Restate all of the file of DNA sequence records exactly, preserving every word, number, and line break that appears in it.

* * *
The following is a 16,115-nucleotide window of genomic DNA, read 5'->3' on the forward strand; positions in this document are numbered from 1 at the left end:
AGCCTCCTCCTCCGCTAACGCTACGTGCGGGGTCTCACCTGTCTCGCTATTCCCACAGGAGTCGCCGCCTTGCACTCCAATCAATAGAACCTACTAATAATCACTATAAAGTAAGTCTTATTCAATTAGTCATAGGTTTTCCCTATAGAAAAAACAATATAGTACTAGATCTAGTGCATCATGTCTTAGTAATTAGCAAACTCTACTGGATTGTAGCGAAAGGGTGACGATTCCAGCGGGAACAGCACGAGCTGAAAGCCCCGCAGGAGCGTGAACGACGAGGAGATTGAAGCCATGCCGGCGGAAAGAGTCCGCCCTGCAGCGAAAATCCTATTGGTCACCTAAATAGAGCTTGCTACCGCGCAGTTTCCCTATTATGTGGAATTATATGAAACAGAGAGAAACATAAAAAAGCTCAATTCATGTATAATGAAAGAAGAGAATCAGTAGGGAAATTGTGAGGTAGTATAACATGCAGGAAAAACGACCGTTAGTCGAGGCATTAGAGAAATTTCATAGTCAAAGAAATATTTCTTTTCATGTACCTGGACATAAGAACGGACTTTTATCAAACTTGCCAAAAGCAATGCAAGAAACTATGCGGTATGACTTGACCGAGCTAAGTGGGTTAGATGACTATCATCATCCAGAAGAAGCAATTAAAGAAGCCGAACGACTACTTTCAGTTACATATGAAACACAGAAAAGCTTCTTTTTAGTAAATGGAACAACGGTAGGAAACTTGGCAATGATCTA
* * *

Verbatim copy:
The following is a 16,115-nucleotide window of genomic DNA, read 5'->3' on the forward strand; positions in this document are numbered from 1 at the left end:
AGCCTCCTCCTCCGCTAACGCTACGTGCGGGGTCTCACCTGTCTCGCTATTCCCACAGGAGTCGCCGCCTTGCACTCCAATCAATAGAACCTACTAATAATCACTATAAAGTAAGTCTTATTCAATTAGTCATAGGTTTTCCCTATAGAAAAAACAATATAGTACTAGATCTAGTGCATCATGTCTTAGTAATTAGCAAACTCTACTGGATTGTAGCGAAAGGGTGACGATTCCAGCGGGAACAGCACGAGCTGAAAGCCCCGCAGGAGCGTGAACGACGAGGAGATTGAAGCCATGCCGGCGGAAAGAGTCCGCCCTGCAGCGAAAATCCTATTGGTCACCTAAATAGAGCTTGCTACCGCGCAGTTTCCCTATTATGTGGAATTATATGAAACAGAGAGAAACATAAAAAAGCTCAATTCATGTATAATGAAAGAAGAGAATCAGTAGGGAAATTGTGAGGTAGTATAACATGCAGGAAAAACGACCGTTAGTCGAGGCATTAGAGAAATTTCATAGTCAAAGAAATATTTCTTTTCATGTACCTGGACATAAGAACGGACTTTTATCAAACTTGCCAAAAGCAATGCAAGAAACTATGCGGTATGACTTGACCGAGCTAAGTGGGTTAGATGACTATCATCATCCAGAAGAAGCAATTAAAGAAGCCGAACGACTACTTTCAGTTACATATGAAACACAGAAAAGCTTCTTTTTAGTAAATGGAACAACGGTAGGAAACTTGGCAATGATCTA